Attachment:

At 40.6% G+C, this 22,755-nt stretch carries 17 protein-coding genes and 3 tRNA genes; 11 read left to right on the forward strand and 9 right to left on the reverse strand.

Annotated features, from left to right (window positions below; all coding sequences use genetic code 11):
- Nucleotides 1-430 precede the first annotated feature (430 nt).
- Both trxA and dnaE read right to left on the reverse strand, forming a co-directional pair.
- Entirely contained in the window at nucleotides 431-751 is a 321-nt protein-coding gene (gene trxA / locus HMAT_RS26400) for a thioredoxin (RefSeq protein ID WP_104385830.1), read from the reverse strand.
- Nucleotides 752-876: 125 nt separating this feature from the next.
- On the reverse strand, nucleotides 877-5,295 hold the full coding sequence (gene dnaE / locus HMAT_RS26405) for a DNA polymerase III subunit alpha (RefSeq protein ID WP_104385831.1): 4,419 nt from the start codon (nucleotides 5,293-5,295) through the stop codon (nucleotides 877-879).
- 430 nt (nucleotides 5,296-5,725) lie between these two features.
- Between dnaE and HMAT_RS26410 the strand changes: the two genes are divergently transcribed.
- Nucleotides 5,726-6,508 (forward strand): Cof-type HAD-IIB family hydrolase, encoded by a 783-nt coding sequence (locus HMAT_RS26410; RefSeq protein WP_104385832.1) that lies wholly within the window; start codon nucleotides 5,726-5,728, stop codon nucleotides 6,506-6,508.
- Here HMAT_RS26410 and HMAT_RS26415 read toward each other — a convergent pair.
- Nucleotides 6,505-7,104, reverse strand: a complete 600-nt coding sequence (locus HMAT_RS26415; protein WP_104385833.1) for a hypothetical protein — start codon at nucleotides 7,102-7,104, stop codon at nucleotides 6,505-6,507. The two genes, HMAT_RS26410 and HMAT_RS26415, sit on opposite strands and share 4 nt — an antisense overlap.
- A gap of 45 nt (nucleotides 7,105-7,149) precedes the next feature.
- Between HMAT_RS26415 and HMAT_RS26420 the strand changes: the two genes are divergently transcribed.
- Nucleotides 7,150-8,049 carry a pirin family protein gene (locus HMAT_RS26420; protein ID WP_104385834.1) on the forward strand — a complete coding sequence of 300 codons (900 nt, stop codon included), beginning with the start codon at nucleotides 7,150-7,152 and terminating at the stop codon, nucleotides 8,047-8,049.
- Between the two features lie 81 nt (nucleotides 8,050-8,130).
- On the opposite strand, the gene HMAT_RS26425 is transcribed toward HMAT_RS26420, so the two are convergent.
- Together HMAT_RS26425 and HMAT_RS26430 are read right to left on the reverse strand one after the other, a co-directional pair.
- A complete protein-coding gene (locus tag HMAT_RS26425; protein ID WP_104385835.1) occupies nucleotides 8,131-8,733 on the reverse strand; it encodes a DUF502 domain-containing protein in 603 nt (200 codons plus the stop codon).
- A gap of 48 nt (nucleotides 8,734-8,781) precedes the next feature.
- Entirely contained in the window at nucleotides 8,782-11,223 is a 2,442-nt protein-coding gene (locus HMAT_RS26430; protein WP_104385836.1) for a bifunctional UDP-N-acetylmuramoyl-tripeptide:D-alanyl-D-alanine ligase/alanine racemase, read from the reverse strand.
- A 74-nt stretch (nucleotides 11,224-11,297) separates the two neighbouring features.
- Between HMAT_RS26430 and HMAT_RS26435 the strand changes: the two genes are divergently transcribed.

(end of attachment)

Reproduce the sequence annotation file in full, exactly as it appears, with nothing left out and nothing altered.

At 40.6% G+C, this 22,755-nt stretch carries 17 protein-coding genes and 3 tRNA genes; 11 read left to right on the forward strand and 9 right to left on the reverse strand.

Annotated features, from left to right (window positions below; all coding sequences use genetic code 11):
- Nucleotides 1-430 precede the first annotated feature (430 nt).
- Both trxA and dnaE read right to left on the reverse strand, forming a co-directional pair.
- Entirely contained in the window at nucleotides 431-751 is a 321-nt protein-coding gene (gene trxA / locus HMAT_RS26400) for a thioredoxin (RefSeq protein ID WP_104385830.1), read from the reverse strand.
- Nucleotides 752-876: 125 nt separating this feature from the next.
- On the reverse strand, nucleotides 877-5,295 hold the full coding sequence (gene dnaE / locus HMAT_RS26405) for a DNA polymerase III subunit alpha (RefSeq protein ID WP_104385831.1): 4,419 nt from the start codon (nucleotides 5,293-5,295) through the stop codon (nucleotides 877-879).
- 430 nt (nucleotides 5,296-5,725) lie between these two features.
- Between dnaE and HMAT_RS26410 the strand changes: the two genes are divergently transcribed.
- Nucleotides 5,726-6,508 (forward strand): Cof-type HAD-IIB family hydrolase, encoded by a 783-nt coding sequence (locus HMAT_RS26410; RefSeq protein WP_104385832.1) that lies wholly within the window; start codon nucleotides 5,726-5,728, stop codon nucleotides 6,506-6,508.
- Here HMAT_RS26410 and HMAT_RS26415 read toward each other — a convergent pair.
- Nucleotides 6,505-7,104, reverse strand: a complete 600-nt coding sequence (locus HMAT_RS26415; protein WP_104385833.1) for a hypothetical protein — start codon at nucleotides 7,102-7,104, stop codon at nucleotides 6,505-6,507. The two genes, HMAT_RS26410 and HMAT_RS26415, sit on opposite strands and share 4 nt — an antisense overlap.
- A gap of 45 nt (nucleotides 7,105-7,149) precedes the next feature.
- Between HMAT_RS26415 and HMAT_RS26420 the strand changes: the two genes are divergently transcribed.
- Nucleotides 7,150-8,049 carry a pirin family protein gene (locus HMAT_RS26420; protein ID WP_104385834.1) on the forward strand — a complete coding sequence of 300 codons (900 nt, stop codon included), beginning with the start codon at nucleotides 7,150-7,152 and terminating at the stop codon, nucleotides 8,047-8,049.
- Between the two features lie 81 nt (nucleotides 8,050-8,130).
- On the opposite strand, the gene HMAT_RS26425 is transcribed toward HMAT_RS26420, so the two are convergent.
- Together HMAT_RS26425 and HMAT_RS26430 are read right to left on the reverse strand one after the other, a co-directional pair.
- A complete protein-coding gene (locus tag HMAT_RS26425; protein ID WP_104385835.1) occupies nucleotides 8,131-8,733 on the reverse strand; it encodes a DUF502 domain-containing protein in 603 nt (200 codons plus the stop codon).
- A gap of 48 nt (nucleotides 8,734-8,781) precedes the next feature.
- Entirely contained in the window at nucleotides 8,782-11,223 is a 2,442-nt protein-coding gene (locus HMAT_RS26430; protein WP_104385836.1) for a bifunctional UDP-N-acetylmuramoyl-tripeptide:D-alanyl-D-alanine ligase/alanine racemase, read from the reverse strand.
- A 74-nt stretch (nucleotides 11,224-11,297) separates the two neighbouring features.
- Between HMAT_RS26430 and HMAT_RS26435 the strand changes: the two genes are divergently transcribed.